In Zurich, Ban calls strongly on governments to ‘leave no one behind’ in new era of global sustainability

Secretary-General Ban Ki-moon delivers his keynote address at the 2030 Agenda for Sustainable Development in Zurich, Switzerland. UN Photo/Rick Bajornas

22 January 2016 – If the landmark Millennium Development Goals (MDGs) were a pact between donors and recipients, the 2030 Agenda must become must become the basis of a new social contract, United Nations Secretary-General Ban Ki-moon said today, urging governments to show strong ownership in the framework by aligning policies, legislation and resources so that people and the planet can benefit.

“Governments made a universal promise to all people – and citizens of the world can now demand that governments honour these promises,” the Secretary-General told delegations at the told delegations attending the Zurich Development Conference, where he made a strong call on governments to back the 2030 Agenda and its 17 Sustainable Development Goals (SDGs).

“All States and all actors own this Agenda, which aims to finally end the tyranny of poverty,” continued the UN chief, adding that where the MDGs were carried out through the development system, the SDGs must become the object of a dialogue between the State and its people, “between duty-bearers and rights-holders, between those with resources and those in need.”

He said that in the course of discussions on the 2030 Agenda, particularly business community and civil society were urging the Governments and the UN to provide a far-reaching vision. “I think UN Member States have now delivered,” he said emphasizing that the Goals represent virtually all the aspects and spectrums of our lives, including the environmental conditions of our Planet Earth.

“Now I am urging business communities and civil society to respond to the visions of world leaders. The world leaders, of course, have political responsibility to make sure these are owned by each and every government through their national legislations and other administrative measure,” the Secretary-General said, adding however that without the strong support, contributions and engagement by civil society and the business community, this might not be implemented.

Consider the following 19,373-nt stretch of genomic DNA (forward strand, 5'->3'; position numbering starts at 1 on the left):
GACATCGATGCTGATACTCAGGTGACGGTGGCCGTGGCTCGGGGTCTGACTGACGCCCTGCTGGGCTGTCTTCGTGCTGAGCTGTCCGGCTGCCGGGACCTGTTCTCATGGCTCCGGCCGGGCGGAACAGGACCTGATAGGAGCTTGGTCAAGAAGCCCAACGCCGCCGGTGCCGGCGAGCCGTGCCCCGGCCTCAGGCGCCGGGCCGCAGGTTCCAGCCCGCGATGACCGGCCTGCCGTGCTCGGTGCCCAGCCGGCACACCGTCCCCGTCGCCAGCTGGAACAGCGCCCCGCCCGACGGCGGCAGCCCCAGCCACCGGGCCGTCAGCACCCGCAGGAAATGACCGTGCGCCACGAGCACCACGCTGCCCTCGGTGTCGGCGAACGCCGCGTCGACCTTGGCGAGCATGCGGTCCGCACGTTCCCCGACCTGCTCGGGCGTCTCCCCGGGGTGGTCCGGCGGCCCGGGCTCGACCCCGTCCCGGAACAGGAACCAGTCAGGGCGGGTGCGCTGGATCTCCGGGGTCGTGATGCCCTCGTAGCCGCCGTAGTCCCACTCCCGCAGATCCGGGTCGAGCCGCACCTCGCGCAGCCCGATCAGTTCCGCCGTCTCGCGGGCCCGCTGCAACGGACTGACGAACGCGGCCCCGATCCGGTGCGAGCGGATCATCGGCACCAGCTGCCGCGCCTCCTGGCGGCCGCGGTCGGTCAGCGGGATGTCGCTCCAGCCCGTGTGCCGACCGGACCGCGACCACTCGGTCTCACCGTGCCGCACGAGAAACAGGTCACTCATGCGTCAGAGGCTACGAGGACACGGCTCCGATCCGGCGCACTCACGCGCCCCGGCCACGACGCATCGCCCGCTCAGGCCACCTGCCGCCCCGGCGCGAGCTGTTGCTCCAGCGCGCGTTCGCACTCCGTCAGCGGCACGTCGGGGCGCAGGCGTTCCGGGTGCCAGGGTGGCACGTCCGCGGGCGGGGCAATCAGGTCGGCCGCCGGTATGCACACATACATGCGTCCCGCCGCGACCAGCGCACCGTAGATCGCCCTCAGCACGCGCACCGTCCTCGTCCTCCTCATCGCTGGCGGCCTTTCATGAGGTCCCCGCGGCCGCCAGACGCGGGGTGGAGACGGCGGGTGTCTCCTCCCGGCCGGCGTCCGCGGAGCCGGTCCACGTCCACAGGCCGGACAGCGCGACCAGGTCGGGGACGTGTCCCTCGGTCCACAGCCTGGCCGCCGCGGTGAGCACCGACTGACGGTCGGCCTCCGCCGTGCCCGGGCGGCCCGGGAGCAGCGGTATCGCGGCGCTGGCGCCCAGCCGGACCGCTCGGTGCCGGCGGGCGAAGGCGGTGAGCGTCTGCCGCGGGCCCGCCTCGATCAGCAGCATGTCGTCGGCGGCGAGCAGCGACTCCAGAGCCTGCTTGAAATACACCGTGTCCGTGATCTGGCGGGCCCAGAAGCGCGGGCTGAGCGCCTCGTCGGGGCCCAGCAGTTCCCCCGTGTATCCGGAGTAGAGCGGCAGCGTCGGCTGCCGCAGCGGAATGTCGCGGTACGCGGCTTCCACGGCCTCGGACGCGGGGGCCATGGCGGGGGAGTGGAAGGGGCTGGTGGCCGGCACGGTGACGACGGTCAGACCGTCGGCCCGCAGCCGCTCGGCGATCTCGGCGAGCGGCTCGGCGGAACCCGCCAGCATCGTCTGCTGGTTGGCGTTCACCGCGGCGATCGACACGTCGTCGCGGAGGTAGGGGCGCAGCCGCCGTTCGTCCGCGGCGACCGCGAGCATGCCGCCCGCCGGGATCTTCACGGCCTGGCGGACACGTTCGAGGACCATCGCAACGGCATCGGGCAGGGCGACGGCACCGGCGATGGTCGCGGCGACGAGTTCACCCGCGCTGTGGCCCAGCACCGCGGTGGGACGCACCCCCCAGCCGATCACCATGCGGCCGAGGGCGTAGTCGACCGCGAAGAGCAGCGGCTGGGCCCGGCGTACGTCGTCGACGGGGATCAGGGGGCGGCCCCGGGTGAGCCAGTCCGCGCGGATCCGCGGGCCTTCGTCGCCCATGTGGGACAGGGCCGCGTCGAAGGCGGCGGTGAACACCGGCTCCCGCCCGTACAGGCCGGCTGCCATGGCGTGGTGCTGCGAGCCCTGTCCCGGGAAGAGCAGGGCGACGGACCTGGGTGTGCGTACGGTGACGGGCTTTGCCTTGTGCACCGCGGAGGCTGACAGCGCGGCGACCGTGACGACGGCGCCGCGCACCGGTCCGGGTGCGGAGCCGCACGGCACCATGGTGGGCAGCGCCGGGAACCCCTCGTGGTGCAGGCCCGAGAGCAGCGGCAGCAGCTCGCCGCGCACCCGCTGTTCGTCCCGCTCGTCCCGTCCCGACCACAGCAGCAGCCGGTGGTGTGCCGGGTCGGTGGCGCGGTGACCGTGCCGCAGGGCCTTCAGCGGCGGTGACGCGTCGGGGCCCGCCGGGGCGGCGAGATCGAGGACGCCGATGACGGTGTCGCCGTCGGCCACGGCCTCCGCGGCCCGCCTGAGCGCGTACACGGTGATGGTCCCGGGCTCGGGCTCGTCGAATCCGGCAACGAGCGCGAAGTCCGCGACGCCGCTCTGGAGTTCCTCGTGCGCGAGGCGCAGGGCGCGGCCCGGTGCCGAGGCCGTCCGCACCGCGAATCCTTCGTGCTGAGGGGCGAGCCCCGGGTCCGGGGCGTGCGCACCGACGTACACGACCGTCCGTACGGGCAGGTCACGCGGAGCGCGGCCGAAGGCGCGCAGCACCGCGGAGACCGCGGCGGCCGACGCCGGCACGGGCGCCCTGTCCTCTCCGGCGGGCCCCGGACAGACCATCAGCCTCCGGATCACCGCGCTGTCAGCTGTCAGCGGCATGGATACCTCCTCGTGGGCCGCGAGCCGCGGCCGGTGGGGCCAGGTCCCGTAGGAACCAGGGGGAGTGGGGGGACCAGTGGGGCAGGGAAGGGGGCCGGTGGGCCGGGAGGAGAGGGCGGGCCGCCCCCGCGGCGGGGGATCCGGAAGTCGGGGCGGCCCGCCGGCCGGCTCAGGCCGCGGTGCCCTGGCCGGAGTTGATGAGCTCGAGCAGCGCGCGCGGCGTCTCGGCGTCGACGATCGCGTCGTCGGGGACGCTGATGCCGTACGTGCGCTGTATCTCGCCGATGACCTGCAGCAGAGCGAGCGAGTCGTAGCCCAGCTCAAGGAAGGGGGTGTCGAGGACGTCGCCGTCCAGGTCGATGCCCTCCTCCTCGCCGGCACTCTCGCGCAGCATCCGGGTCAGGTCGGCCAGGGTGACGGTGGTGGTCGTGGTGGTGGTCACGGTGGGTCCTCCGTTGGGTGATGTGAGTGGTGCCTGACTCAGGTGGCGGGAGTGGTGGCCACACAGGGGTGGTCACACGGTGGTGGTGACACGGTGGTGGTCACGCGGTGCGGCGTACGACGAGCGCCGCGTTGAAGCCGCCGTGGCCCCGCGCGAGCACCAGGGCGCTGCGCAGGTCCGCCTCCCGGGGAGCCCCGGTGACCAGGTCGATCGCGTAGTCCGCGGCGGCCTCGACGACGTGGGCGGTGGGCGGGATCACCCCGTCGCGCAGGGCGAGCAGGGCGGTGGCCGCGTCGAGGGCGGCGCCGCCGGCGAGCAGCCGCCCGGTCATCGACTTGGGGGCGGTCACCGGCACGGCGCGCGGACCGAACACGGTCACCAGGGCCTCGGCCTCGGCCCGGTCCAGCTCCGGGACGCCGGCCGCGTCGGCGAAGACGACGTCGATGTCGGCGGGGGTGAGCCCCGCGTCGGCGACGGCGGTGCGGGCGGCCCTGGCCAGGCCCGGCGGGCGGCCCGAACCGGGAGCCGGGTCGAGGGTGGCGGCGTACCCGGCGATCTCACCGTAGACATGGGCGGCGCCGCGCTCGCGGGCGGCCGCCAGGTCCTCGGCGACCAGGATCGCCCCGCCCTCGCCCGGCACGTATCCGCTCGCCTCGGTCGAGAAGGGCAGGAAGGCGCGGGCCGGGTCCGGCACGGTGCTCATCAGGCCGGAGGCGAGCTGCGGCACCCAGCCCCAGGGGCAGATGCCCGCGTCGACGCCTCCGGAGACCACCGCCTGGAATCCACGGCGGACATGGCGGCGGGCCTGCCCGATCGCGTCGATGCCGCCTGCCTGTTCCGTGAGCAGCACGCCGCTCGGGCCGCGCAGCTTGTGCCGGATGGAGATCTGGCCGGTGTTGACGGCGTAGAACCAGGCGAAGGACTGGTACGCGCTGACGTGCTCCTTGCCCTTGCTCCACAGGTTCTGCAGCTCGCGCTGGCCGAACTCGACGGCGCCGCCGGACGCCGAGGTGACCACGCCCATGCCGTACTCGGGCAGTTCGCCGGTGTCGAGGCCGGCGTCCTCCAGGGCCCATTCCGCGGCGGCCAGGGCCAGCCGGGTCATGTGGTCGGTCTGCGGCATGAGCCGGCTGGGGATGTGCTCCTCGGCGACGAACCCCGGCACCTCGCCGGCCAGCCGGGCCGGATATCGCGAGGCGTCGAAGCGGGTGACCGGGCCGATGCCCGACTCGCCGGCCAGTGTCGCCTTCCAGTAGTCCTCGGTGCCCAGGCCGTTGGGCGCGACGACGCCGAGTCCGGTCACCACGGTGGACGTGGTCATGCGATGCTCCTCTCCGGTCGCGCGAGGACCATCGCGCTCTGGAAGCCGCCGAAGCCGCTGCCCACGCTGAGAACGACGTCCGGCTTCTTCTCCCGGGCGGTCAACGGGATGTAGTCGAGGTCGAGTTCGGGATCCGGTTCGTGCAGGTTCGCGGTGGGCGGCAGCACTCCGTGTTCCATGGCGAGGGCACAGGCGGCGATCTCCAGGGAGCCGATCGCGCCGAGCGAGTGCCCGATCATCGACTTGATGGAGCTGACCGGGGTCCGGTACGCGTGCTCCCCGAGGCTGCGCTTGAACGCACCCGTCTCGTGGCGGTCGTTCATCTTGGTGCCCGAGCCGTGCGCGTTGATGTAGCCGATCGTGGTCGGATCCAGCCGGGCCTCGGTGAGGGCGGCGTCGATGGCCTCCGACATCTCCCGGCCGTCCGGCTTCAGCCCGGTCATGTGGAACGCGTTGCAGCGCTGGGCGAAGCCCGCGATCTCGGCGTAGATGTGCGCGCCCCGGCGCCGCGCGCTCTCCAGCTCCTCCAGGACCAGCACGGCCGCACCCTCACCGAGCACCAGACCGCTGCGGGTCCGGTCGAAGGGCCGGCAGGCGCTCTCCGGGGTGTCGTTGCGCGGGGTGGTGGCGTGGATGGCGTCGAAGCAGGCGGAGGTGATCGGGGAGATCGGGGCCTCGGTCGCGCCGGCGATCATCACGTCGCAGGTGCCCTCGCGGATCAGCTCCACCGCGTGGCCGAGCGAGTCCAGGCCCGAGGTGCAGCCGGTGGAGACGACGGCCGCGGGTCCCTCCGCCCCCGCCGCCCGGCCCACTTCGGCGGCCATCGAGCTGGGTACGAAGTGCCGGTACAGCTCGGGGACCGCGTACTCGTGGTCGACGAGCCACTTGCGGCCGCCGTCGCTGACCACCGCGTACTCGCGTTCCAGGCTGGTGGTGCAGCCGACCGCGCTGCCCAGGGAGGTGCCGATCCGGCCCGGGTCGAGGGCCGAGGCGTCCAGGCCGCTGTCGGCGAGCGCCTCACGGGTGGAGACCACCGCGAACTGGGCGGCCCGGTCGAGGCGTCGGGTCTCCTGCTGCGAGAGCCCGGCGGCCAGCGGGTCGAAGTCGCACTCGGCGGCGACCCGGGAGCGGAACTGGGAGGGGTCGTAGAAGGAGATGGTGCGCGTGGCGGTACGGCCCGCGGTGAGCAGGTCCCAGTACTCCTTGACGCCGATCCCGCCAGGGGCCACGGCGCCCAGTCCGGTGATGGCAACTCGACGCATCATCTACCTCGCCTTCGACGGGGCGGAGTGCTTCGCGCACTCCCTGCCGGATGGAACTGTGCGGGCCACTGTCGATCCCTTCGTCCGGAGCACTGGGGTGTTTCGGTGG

The 2030 Agenda, he continued, commits to leaving no one behind. The basic [premise] is that 7 billion people – maybe 8 billion by the end of 2030 – that everybody without any exception should be able to live sustainably and a healthier way.

“This is a pledge that resonates well here in Switzerland. The preamble of your Constitution perfectly expresses this spirit by affirming that ‘the strength of a people is measured by the wellbeing of its weakest member,’ he noted, adding that the Swiss Government has already presented that far-reaching vision.

This applies to cantons in Switzerland – and it also applies to the most vulnerable in the international community. This applies not only to the least developed, fragile and failed States – but also applies to struggling people in any society.

“The only challenge greater than achieving agreement on the SDGs is the one we face now, it has been very difficult, sometimes passionate, emotional in the process of negotiation every single world, every single paragraph was the subject of intense negotiation. Now this is over, the greater challenge is to implement these agreements,” said Mr. Ban.

As such, he stressed that each and every Government needs to show strong ownership by aligning policies, legislation and resources in support of the Sustainable Development Goals. “We need visionary political leadership that sees beyond the national borders. We need effective institutions that break silos. These 17 goals, they are universal, they are all integrated, all are indivisible, you cannot separate one from the other,” he said.

He explained that they had been negotiated globally in two threads. One thread was climate change: the UN Framework Convention on Climate Change (UNFCCC) had negotiated during the last 18 years on Goal 13. The rest of the 16 goals were negotiated at the last UN General Assembly. “They were negotiated differently but they are one. Nothing can, and should operate in separation. They are one part of our vision,” said the UN chief.

The recent Paris Agreement on climate change represents a first of many steps the international community will have to take to achieve the SDGs, he said, adding that there are many cross-cutting issues like food, water, energy, gender and climate. Those are cross cutting issues which affects us all. Particularly if Goal 13 is not properly addressed, “all the gains which we will make will be seriously undermined.”

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